DAN SLEPIAN [NARRATION]: This work has become JJ’s new life. He’s given talks, run workshops. He’s gotten a lot of invitations, including a big one last fall. When he told me about it, I literally thought he was kidding.

JJ was going to Washington. To meet the President of the United States.

[AD BREAK]

DAN SLEPIAN [NARRATION]: On October 18th, 2022, JJ met with President Biden in the East Wing of the White House.

MODERATOR [ARCHIVAL TAPE]: JJ your questions for the president.

JON-ADRIAN VELAZQUEZ [ARCHIVAL TAPE]: Thank you.

DAN SLEPIAN [NARRATION]: He’d been invited to be part of a panel of rising leaders to discuss key election issues. It was sponsored by NowThis News.

JON-ADRIAN VELAZQUEZ [ARCHIVAL TAPE]: Good afternoon, President Biden. Obviously, being wrongfully convicted is one of America's worst nightmares. It certainly was for me, for almost 24 years. Fortunately for me, I was able to be released through executive clemency. My question is: How can we create clear uniform standards for clemency, so that incarcerated people are motivated to change and know what they need to accomplish to show that they're ready to return to their families and communities?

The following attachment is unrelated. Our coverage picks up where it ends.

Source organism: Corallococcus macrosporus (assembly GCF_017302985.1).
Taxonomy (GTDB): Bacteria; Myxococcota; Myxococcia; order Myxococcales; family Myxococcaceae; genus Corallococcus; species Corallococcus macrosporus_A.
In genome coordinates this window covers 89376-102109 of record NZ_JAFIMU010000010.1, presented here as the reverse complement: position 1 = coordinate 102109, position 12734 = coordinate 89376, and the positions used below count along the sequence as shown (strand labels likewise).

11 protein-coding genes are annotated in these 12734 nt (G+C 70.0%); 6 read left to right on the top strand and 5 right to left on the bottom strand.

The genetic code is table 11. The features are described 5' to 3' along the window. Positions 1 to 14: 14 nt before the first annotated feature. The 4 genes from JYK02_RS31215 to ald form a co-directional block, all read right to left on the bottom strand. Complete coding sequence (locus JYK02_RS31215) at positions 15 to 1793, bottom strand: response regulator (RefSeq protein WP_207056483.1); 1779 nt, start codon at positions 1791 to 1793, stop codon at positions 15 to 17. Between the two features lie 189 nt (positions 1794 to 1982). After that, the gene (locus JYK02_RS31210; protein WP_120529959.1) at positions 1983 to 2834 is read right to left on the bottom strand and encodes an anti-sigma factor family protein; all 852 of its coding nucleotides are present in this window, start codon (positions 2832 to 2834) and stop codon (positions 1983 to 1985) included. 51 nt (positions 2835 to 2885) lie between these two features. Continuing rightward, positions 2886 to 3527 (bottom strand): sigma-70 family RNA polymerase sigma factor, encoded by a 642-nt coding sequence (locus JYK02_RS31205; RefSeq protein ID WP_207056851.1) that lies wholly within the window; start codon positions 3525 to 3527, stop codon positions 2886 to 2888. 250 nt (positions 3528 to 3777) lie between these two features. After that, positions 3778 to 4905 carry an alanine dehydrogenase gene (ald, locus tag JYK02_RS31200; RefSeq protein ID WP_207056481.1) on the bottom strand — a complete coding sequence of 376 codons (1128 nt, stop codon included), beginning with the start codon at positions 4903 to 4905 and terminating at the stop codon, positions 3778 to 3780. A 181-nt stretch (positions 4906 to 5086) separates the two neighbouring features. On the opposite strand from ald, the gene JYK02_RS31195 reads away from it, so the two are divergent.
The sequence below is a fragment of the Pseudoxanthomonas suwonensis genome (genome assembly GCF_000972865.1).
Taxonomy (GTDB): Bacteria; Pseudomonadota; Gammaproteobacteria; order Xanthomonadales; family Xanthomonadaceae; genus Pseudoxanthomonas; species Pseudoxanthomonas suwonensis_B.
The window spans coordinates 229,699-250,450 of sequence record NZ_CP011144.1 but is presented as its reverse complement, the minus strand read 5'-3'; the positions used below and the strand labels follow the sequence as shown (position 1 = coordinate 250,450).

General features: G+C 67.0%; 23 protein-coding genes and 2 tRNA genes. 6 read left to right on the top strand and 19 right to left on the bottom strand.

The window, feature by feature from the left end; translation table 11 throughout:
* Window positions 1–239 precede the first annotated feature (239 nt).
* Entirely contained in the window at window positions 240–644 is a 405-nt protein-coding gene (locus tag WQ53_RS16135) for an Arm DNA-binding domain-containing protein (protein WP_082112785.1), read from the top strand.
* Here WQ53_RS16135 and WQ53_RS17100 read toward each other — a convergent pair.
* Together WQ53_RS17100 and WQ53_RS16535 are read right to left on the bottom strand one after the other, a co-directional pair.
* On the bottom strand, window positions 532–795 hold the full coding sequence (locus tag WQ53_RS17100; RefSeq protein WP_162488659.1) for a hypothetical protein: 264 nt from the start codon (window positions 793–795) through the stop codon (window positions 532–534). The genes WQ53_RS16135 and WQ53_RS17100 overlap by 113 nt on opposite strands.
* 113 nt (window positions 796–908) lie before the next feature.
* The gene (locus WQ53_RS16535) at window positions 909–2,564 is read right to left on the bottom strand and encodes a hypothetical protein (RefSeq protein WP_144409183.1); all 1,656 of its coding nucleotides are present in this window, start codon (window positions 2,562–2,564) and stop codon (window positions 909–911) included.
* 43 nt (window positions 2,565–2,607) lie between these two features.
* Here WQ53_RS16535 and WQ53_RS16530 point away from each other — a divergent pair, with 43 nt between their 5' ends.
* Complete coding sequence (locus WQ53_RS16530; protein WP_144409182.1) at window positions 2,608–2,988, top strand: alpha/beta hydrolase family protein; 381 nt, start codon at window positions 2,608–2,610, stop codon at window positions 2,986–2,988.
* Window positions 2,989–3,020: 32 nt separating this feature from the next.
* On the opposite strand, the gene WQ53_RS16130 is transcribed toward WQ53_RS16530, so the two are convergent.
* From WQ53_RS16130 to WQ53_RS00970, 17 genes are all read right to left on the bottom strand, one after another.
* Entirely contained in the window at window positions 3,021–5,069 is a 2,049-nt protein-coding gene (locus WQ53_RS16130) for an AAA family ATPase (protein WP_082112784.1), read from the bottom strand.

DAN SLEPIAN [NARRATION]: And then the president said something that JJ could never have imagined.

PRESIDENT BIDEN [ARCHIVAL TAPE]: Well, first of all, on behalf of all society, I apologize for it. I mean, 23 years. My God. I just admire the hell out of you… [FADES DOWN]

DAN SLEPIAN [NARRATION]: I couldn’t believe it. JJ had gotten an apology from the president of the United States. The most powerful person in the country. That night, JJ recorded his thoughts.